Tourist towns along the shores of Lake Michigan love to proclaim the giant body of water “unsalted and shark free.” The slogan is stuck on t-shirts, magnets and bumper stickers – but, according to a new study, just one of those claims holds up.
Together, the Great Lakes represent about 20 percent of all available surface freshwater in the world. While it’s true that sharks don’t swim in this vast reservoir, the lakes aren’t as cool as they used to be. Over the past 200 years, primarily through the use of road salt to keep roads and winter surfaces free of ice from the 1940s, freshwater in the Great Lakes has seen salinity levels rise. regularly.
While other studies have shown increased salinity levels in small bodies of water, “we know that large lakes are not immune to human pollution,” says Hilary Dugan, associate professor at the Center of Limnology at the University of Wisconsin-Madison and lead author of the study recently published in the journal Limnology and Oceanography Letters.
Dugan and his team used a combination of current and historical water quality data and computer models to analyze the amount of salt carried into Lake Michigan by 234 different tributaries, from large rivers to small streams.
Their research found that these tributaries bring just over one million metric tons of chloride – an indicator of the presence of salt – into Lake Michigan each year. Where the lake’s salinity level was around 1 to 2 milligrams of chloride per liter of water in the 1800s, current levels are now closer to 15 milligrams per liter. And almost half of that increase has occurred in the past 40 years alone. If business continues as usual, says Dugan, Lake Michigan can expect an increase of 1 milligram of chloride per liter every two to three years.
While these amounts do not approach the roughly 250 milligrams per liter that are known to harm freshwater plants and animals and impair drinking water supplies, any increase in salinity can be problematic.
“The living things in these lakes have evolved to thrive in freshwater conditions, and we have now pushed those conditions into less cool territory, which can cause stress,” said Dugan.
However, there is good news, she said. The Clean Water Act, which began regulating many types of pollution in the Great Lakes in the 1970s, has proven that with the right legislation, time, and effort, even water systems as large as the Great Lakes can be cleaned.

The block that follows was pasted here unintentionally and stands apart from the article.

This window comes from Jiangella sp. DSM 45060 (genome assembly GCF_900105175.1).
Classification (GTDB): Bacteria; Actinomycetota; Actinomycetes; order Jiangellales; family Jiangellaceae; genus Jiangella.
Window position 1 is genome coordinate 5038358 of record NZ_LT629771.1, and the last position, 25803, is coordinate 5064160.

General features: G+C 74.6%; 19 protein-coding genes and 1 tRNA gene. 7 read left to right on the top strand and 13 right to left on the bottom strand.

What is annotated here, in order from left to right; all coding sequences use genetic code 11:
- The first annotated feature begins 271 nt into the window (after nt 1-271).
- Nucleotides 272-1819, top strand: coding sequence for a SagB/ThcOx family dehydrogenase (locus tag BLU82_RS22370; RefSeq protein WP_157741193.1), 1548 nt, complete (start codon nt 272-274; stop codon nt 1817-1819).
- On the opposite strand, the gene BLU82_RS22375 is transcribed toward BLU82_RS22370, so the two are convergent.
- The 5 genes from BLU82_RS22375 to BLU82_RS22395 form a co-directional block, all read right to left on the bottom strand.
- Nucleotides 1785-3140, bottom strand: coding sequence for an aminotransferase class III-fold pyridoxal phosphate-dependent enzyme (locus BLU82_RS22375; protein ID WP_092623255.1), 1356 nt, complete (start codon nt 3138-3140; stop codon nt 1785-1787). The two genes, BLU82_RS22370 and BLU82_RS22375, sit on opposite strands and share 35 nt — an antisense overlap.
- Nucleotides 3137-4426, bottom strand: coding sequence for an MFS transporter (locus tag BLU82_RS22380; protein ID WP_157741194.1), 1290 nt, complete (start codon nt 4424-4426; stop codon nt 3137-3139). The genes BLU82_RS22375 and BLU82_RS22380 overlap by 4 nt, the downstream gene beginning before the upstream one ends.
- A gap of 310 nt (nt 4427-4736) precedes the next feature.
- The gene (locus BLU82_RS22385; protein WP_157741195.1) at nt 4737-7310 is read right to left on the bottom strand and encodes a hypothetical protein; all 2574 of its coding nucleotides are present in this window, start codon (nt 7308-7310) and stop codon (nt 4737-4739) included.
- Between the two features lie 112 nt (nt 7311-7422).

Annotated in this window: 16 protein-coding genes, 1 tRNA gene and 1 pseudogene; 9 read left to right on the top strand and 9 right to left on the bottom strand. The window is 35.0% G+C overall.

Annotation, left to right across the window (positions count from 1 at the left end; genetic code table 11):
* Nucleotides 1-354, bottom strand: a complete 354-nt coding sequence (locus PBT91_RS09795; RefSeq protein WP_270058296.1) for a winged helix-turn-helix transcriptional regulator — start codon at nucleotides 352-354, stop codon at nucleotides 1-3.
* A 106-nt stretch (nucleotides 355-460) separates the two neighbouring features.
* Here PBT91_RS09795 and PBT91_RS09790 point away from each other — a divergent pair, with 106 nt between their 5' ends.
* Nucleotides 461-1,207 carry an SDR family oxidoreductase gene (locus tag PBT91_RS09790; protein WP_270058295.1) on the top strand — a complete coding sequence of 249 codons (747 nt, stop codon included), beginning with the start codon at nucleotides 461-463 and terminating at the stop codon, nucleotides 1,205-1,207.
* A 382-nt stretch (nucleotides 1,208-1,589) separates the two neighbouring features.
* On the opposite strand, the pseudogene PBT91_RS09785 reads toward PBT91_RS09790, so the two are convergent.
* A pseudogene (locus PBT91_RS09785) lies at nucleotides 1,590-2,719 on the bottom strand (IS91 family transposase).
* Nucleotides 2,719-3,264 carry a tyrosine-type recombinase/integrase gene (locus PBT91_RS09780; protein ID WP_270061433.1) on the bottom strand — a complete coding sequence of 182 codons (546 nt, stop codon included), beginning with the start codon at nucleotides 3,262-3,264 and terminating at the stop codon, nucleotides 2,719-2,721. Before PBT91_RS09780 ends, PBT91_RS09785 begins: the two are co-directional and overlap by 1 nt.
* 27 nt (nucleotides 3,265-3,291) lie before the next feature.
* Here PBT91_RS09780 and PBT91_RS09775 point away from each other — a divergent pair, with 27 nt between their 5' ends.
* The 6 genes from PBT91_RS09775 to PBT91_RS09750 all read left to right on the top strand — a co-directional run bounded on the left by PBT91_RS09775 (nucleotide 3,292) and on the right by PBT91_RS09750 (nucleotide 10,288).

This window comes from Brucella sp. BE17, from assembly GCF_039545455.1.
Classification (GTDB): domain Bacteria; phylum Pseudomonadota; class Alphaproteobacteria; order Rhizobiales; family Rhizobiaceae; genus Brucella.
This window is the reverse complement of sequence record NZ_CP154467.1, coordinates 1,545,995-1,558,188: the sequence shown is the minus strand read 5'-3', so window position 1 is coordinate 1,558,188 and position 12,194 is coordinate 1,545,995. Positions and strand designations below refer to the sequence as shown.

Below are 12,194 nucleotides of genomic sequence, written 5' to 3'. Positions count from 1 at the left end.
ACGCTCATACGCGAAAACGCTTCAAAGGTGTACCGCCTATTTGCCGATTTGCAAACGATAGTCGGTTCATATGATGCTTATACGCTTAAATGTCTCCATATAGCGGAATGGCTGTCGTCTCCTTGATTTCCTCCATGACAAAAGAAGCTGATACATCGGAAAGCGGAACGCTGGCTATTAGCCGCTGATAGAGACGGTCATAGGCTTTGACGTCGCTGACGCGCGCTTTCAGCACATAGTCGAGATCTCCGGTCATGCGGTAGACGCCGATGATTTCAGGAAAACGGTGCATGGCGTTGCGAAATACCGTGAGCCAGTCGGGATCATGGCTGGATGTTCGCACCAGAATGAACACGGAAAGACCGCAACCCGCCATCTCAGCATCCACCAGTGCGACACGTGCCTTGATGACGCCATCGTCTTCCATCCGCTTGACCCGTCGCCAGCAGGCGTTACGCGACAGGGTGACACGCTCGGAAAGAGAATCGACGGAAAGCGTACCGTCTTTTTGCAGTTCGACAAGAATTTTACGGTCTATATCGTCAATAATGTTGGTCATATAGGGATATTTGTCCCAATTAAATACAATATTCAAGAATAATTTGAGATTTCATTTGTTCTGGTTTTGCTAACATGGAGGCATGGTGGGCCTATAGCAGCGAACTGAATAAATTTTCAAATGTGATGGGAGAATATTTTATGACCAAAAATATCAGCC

“If we pay attention to salt pollution, it’s a problem we can solve,” says Dugan.
To solve the problem, however, policymakers need to know not only how much salt is entering the Great Lakes, but also where all that salt is coming from. This is where the efforts of study co-author Rob Mooney come in.
For previous research, Mooney spent a few summers driving the entire length of the Lake Michigan shore and taking water samples from every river and stream he crossed. This work initially led to a study of how tributaries transport nutrients to the lake and trigger algal blooms. But when Mooney started working with Dugan’s lab, Dugan remembered that Mooney kept extra water samples and that they could test them for chloride concentrations as well.
When they analyzed all of this data and compared it to historical water quality readings, it revealed an interesting dilemma for any salt reduction management strategy.
On the one hand, urban areas are obvious hot spots of salt concentration. According to the study, the main predictor of high chloride levels in a tributary is the amount of impermeable (paved) surface in its watershed. This means that large metropolitan areas like Milwaukee send a lot of salt to Lake Michigan. In fact, the highest salt concentrations detected by the study were astronomical readings of a storm-carrying flow and snowmelt from General Mitchell International Airport in Milwaukee in Lake Michigan just a few miles away.
But the high salt concentrations in a tributary are only part of the problem, Mooney says. It is also important to consider the amount of water that a tributary delivers to the lake.
Five of Lake Michigan’s 300 tributaries are responsible for more than 70 percent of the salt that drains into the lake. It’s largely the result of the flow, Mooney says. These are five major rivers that do not necessarily have high concentrations of chloride, but carry a lot of water through the system. Even though their chloride levels were only a few milligrams of chloride per liter, the millions of liters they bring to the lake can raise salinity levels.
This raises a difficult question for resource managers, according to Mooney.
“The larger tributaries are the biggest contributors to the lake in terms of chloride load, but their concentrations are well below any sort of threat (toxic) concentration, so they are not necessarily a priority for chloride management.” , he said. “While these little tributaries don’t add much, but their chloride concentrations are so high that they get a lot of attention. There is therefore this mismatch between the watersheds to be favored for the management of chloride: are you thinking of the watercourse or are you thinking of the lake? “
Whatever decision resource managers make, says Dugan, the only way to fix the problem is to use less salt in the first place. And that’s something she thinks she can do, pointing out that municipalities and states in the Great Lakes region are already updating winter road maintenance plans and turning to materials like sand or technologies like brine to reduce the amount of salt they use.
Since lakes currently receive enough salt each year to barely push them to higher salinity levels, even modest reductions in use have the potential to move lakes in a “cooler” direction – which , from Dugan’s perspective, is a big deal.
“The Great Lakes are one of the world’s most precious freshwater resources,” she says. “Would they still be excellent if they weren’t fresh?” “